The DOL's announcement also says that the U.S. Treasury Department and Internal Revenue Service will harmonize their enforcement policies with DOL's non-enforcement policy on this issue.  This non-enforcement policy is in addition to prior temporary enforcement relief announced by DOL for fiduciaries acting diligently and in good faith.


DOL Issues Fourth Set of Fiduciary Rule FAQs

The DOL also released a new set of Fiduciary Rule FAQs to expand guidance surrounding the rule's revised definition of investment advice. A summary of those FAQs is provided below:

  • Contribution recommendation.First, the new FAQs make clear that recommendations from service providers to encourage additional savings or contributions to a plan or IRA are not fiduciary advice, provided that investment-related recommendations are not included. Prior FAQ guidance had suggested that it may be fiduciary advice simply to recommend that an individual contribute to a plan or IRA (or increase contributions). The new FAQs also make clear that a recommendation from a service provider to a plan administrator or other plan fiduciary regarding how to increase participation or contributions is not fiduciary advice, provided that investment-related recommendations are not included.
  • 408(b)(2) transition reliefSecond, the new FAQs address the interaction of the new Fiduciary Rule and the "408(b)(2) disclosure" rules, which generally require a service provider to disclose its fiduciary status and inform the plan if that status changes. DOL provided 408(b)(2) transition relief for certain service providers who have become investment advice fiduciaries as a result of the changes that became applicable on June 9, 2017.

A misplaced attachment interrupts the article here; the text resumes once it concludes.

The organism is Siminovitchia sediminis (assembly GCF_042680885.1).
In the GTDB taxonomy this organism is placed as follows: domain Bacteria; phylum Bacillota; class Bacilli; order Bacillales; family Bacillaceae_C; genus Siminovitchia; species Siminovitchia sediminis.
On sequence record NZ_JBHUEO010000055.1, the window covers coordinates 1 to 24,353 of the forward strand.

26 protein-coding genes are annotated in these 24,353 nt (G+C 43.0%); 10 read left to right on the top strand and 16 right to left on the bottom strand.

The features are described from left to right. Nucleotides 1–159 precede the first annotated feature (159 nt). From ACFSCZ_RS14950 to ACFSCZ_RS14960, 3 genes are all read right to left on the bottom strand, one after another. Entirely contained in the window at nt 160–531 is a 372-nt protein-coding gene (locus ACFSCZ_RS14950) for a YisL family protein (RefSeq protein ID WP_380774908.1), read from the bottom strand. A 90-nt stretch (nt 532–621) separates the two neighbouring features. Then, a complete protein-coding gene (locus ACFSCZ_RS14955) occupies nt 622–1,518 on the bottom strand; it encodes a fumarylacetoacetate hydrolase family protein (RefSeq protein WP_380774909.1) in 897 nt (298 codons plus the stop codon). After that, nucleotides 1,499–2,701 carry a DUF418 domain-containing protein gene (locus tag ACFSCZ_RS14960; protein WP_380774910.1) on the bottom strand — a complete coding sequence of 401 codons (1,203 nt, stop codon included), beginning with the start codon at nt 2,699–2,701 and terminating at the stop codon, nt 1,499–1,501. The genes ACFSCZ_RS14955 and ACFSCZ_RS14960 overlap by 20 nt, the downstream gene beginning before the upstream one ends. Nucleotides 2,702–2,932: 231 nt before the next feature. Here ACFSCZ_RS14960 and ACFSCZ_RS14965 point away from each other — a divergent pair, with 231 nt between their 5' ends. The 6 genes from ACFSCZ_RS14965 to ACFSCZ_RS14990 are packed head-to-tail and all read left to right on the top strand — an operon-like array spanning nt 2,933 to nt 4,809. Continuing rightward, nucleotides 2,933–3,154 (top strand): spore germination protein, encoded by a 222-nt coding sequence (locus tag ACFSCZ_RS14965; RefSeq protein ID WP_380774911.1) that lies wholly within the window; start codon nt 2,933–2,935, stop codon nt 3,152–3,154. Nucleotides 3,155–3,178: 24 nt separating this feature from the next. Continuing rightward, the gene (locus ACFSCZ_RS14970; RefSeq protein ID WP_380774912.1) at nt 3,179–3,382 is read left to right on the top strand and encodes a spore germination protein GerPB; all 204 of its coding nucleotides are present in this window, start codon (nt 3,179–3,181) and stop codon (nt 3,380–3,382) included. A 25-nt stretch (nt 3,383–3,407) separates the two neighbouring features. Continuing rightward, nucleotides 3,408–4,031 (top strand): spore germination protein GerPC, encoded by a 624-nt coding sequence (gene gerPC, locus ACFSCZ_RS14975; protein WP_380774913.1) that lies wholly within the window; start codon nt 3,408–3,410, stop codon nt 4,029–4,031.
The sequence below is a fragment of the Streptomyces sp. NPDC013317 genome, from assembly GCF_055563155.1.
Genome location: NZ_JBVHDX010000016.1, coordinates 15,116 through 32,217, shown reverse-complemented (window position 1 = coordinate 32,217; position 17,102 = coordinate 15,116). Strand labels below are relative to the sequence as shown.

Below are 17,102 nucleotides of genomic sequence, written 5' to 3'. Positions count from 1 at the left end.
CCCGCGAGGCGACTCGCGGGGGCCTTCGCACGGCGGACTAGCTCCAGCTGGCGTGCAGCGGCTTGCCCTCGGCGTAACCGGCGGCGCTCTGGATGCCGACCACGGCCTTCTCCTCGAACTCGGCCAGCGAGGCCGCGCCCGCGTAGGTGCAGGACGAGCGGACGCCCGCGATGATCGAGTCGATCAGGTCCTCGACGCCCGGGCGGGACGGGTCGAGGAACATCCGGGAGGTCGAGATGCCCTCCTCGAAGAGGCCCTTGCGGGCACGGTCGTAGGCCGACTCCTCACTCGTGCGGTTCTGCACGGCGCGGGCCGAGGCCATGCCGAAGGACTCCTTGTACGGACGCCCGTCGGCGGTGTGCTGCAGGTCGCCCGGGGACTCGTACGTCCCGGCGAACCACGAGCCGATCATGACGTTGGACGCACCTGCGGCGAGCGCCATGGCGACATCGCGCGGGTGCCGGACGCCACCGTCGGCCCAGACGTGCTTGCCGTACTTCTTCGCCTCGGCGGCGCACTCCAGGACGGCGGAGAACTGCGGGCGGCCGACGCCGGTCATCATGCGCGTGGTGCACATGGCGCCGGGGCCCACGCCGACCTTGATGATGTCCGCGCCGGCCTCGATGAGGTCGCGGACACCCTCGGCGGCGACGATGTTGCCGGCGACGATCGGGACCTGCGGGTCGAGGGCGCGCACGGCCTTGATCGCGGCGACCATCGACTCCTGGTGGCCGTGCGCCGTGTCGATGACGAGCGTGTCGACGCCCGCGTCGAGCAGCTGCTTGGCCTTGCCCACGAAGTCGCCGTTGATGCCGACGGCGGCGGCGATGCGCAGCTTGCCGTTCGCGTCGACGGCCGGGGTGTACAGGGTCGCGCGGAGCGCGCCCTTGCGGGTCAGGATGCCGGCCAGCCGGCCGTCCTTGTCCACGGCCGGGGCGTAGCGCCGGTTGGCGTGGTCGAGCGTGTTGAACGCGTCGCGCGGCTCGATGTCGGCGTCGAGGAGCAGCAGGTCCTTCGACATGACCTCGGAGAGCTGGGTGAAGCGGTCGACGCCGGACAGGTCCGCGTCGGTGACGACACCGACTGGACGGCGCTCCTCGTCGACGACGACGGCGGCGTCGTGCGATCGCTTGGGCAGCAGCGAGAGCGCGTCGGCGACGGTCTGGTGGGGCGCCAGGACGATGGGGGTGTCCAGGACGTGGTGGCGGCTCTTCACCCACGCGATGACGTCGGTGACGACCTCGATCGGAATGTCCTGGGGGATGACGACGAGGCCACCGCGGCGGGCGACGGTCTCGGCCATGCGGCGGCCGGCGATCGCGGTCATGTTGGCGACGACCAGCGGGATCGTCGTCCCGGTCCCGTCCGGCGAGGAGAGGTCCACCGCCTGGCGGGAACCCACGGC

During the Fiduciary Rule transition period, any service provider that has newly become a fiduciary as a result of the Fiduciary Rule's changes may be treated as satisfying its 408(b)(2) disclosure obligations even if its disclosures do not expressly use the term "fiduciary." This transition relief is conditioned on the service provider making an accurate and complete description of the services that will be performed under the contract or arrangement. If a service provider has previously said that it is not a fiduciary, it will not be eligible for this transition relief until it has removed or corrected its affirmatively incorrect statement.

In that case, DOL will treat the service provider as satisfying its 408(b)(2) disclosure obligations as long as the corrected disclosures are made "as soon as practicable" after June 9, 2017, even though such changes would otherwise be required under the normal 408(b)(2) rules no more than 60 days after June 9, 2017. Note:  While the 408(b)(2) disclosure rules do not apply to public sector plans, many service providers to public sector retirement plans provide a disclosure of services and fees that is similar to the 408(b)(2) disclosure, including disclosing whether or not the provider will act as a fiduciary.